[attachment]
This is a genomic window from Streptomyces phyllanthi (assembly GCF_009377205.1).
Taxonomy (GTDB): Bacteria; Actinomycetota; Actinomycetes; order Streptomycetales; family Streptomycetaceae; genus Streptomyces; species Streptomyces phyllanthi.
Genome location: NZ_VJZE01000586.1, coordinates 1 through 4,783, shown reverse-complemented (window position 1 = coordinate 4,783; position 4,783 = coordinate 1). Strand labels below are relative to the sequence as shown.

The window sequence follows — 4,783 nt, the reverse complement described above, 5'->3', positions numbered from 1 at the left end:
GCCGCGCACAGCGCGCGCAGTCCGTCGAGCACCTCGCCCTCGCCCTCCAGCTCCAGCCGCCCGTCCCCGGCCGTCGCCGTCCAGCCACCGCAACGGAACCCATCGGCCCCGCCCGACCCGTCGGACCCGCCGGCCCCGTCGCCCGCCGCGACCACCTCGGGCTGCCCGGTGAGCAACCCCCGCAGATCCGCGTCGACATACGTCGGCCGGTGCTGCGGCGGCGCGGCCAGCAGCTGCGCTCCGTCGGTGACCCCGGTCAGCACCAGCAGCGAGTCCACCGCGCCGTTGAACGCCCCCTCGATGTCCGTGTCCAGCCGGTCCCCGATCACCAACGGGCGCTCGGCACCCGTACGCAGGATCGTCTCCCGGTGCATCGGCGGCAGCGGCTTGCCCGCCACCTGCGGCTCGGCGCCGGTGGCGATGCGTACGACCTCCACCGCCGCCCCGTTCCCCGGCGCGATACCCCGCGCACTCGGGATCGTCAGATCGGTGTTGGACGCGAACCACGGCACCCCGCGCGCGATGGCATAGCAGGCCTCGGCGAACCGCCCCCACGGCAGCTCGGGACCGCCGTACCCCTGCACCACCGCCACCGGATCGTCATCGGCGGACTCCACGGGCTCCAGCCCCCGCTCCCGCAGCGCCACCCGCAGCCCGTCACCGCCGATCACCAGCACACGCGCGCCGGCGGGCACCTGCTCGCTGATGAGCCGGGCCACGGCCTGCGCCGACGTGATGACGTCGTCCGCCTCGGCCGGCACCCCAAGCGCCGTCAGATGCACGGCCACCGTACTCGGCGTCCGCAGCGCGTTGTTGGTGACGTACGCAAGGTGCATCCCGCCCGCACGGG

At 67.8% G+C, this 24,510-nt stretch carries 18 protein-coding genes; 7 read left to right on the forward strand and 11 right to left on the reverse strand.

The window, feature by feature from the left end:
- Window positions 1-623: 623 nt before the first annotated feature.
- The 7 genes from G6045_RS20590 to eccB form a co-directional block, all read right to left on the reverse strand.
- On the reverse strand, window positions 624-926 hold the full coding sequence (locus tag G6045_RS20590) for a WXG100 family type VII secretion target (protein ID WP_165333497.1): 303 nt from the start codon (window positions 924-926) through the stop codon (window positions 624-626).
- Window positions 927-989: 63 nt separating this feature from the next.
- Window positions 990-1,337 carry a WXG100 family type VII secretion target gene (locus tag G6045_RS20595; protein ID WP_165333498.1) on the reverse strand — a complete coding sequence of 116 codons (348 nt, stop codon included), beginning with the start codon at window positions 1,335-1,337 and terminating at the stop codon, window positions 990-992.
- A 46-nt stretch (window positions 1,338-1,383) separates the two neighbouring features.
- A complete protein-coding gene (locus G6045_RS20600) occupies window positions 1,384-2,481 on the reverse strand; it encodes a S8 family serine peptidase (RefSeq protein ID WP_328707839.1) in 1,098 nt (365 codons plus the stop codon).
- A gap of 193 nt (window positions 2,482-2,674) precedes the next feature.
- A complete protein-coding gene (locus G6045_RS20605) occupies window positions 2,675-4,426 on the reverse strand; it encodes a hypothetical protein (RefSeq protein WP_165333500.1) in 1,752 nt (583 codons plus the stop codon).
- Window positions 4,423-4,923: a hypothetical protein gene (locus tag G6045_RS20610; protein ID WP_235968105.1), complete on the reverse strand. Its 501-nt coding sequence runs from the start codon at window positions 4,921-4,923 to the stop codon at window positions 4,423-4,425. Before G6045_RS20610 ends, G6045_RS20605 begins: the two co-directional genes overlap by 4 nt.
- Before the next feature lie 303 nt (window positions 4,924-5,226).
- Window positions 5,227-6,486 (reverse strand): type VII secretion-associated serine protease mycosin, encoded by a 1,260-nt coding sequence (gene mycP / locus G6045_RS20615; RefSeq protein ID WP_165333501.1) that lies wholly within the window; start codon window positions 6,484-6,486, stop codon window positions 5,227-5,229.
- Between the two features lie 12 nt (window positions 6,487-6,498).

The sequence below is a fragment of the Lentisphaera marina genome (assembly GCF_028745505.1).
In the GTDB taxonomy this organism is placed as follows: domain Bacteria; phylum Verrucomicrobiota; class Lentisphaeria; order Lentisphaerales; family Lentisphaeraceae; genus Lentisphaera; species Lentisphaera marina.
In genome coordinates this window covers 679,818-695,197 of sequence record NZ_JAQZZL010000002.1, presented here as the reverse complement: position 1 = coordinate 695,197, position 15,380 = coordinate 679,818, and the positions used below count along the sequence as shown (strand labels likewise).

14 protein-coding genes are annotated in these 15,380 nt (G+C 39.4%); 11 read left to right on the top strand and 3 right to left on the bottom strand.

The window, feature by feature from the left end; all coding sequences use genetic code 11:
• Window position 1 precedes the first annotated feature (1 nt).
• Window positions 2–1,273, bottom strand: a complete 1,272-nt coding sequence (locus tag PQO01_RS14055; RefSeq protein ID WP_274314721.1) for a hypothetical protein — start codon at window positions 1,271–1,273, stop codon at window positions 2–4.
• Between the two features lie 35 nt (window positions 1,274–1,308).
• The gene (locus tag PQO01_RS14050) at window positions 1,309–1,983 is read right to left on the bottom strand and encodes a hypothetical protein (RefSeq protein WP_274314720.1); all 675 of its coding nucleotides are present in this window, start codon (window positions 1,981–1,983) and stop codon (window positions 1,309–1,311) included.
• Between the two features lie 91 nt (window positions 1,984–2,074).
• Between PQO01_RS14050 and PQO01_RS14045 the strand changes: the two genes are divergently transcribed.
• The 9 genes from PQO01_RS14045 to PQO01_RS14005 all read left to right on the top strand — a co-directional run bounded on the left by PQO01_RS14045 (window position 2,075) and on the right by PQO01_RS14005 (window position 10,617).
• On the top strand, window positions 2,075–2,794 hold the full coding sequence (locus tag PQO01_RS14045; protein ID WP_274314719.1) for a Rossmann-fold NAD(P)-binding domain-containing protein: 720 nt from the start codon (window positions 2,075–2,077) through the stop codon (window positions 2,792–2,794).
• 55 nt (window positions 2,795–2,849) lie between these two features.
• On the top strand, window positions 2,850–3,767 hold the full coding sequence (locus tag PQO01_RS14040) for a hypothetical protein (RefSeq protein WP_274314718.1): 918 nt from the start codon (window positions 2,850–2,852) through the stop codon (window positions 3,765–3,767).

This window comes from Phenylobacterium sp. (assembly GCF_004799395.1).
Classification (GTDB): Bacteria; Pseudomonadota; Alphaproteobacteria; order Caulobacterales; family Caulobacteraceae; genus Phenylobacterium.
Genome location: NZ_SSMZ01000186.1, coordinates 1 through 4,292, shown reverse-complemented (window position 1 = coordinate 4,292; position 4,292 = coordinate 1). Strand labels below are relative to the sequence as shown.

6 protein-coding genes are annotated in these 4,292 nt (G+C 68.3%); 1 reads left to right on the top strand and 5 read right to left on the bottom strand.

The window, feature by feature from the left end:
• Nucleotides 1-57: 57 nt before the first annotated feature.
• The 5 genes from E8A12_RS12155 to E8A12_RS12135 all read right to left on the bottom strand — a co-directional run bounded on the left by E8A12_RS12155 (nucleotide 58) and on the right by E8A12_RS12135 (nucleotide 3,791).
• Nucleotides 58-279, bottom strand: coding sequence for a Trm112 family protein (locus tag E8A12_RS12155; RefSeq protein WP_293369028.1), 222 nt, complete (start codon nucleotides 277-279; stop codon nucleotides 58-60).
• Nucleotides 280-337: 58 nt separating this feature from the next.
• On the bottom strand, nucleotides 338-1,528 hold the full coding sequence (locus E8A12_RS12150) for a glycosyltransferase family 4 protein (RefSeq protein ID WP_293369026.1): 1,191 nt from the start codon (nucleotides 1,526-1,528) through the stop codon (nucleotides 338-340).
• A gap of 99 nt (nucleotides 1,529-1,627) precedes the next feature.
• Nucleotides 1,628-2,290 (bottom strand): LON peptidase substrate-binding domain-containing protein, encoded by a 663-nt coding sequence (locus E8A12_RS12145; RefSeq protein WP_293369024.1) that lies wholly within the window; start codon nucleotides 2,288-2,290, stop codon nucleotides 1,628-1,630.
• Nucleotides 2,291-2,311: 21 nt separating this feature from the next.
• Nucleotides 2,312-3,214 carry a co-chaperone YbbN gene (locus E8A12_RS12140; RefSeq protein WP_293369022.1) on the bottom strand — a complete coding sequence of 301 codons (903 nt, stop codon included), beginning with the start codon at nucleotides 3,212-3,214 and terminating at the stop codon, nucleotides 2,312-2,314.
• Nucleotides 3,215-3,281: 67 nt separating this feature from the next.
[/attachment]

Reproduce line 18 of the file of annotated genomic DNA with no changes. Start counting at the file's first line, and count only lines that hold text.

- Before the next feature lie 303 nt (window positions 4,924-5,226).